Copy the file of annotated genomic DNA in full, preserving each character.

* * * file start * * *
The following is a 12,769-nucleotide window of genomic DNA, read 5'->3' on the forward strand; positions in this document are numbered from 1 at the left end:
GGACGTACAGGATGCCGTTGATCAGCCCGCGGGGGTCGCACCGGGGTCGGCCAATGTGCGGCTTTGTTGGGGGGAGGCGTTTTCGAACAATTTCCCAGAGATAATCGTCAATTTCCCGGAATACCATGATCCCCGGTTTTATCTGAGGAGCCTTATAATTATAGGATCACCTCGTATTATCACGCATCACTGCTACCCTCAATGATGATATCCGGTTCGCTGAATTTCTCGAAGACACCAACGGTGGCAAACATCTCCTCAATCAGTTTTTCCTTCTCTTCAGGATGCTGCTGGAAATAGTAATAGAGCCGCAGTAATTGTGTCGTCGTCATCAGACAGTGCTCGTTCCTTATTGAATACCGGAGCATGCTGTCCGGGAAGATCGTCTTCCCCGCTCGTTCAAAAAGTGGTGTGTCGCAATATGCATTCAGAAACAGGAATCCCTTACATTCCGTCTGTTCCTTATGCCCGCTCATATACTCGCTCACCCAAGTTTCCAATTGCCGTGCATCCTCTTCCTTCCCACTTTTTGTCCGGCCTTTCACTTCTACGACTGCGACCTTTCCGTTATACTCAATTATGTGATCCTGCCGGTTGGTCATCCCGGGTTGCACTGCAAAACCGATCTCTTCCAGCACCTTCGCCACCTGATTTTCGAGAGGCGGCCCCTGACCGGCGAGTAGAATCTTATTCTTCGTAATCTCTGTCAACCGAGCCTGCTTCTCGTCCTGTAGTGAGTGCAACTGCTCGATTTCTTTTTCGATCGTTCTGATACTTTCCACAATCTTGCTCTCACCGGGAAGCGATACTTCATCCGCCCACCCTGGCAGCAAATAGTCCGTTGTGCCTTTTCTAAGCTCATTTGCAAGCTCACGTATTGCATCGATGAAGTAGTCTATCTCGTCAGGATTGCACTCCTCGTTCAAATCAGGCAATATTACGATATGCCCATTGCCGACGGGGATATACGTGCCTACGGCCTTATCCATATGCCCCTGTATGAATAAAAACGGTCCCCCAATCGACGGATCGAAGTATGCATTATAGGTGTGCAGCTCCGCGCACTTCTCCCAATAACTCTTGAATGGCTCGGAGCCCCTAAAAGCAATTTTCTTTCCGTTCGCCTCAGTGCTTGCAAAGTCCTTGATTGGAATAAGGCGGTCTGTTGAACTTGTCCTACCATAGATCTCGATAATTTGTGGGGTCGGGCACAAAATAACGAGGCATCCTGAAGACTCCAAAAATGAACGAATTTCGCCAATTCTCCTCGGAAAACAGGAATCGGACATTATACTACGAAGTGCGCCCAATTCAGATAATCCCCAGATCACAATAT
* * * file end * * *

The following is a 12,769-nucleotide window of genomic DNA, read 5'->3' on the forward strand; positions in this document are numbered from 1 at the left end:
GGACGTACAGGATGCCGTTGATCAGCCCGCGGGGGTCGCACCGGGGTCGGCCAATGTGCGGCTTTGTTGGGGGGAGGCGTTTTCGAACAATTTCCCAGAGATAATCGTCAATTTCCCGGAATACCATGATCCCCGGTTTTATCTGAGGAGCCTTATAATTATAGGATCACCTCGTATTATCACGCATCACTGCTACCCTCAATGATGATATCCGGTTCGCTGAATTTCTCGAAGACACCAACGGTGGCAAACATCTCCTCAATCAGTTTTTCCTTCTCTTCAGGATGCTGCTGGAAATAGTAATAGAGCCGCAGTAATTGTGTCGTCGTCATCAGACAGTGCTCGTTCCTTATTGAATACCGGAGCATGCTGTCCGGGAAGATCGTCTTCCCCGCTCGTTCAAAAAGTGGTGTGTCGCAATATGCATTCAGAAACAGGAATCCCTTACATTCCGTCTGTTCCTTATGCCCGCTCATATACTCGCTCACCCAAGTTTCCAATTGCCGTGCATCCTCTTCCTTCCCACTTTTTGTCCGGCCTTTCACTTCTACGACTGCGACCTTTCCGTTATACTCAATTATGTGATCCTGCCGGTTGGTCATCCCGGGTTGCACTGCAAAACCGATCTCTTCCAGCACCTTCGCCACCTGATTTTCGAGAGGCGGCCCCTGACCGGCGAGTAGAATCTTATTCTTCGTAATCTCTGTCAACCGAGCCTGCTTCTCGTCCTGTAGTGAGTGCAACTGCTCGATTTCTTTTTCGATCGTTCTGATACTTTCCACAATCTTGCTCTCACCGGGAAGCGATACTTCATCCGCCCACCCTGGCAGCAAATAGTCCGTTGTGCCTTTTCTAAGCTCATTTGCAAGCTCACGTATTGCATCGATGAAGTAGTCTATCTCGTCAGGATTGCACTCCTCGTTCAAATCAGGCAATATTACGATATGCCCATTGCCGACGGGGATATACGTGCCTACGGCCTTATCCATATGCCCCTGTATGAATAAAAACGGTCCCCCAATCGACGGATCGAAGTATGCATTATAGGTGTGCAGCTCCGCGCACTTCTCCCAATAACTCTTGAATGGCTCGGAGCCCCTAAAAGCAATTTTCTTTCCGTTCGCCTCAGTGCTTGCAAAGTCCTTGATTGGAATAAGGCGGTCTGTTGAACTTGTCCTACCATAGATCTCGATAATTTGTGGGGTCGGGCACAAAATAACGAGGCATCCTGAAGACTCCAAAAATGAACGAATTTCGCCAATTCTCCTCGGAAAACAGGAATCGGACATTATACTACGAAGTGCGCCCAATTCAGATAATCCCCAGATCACAATAT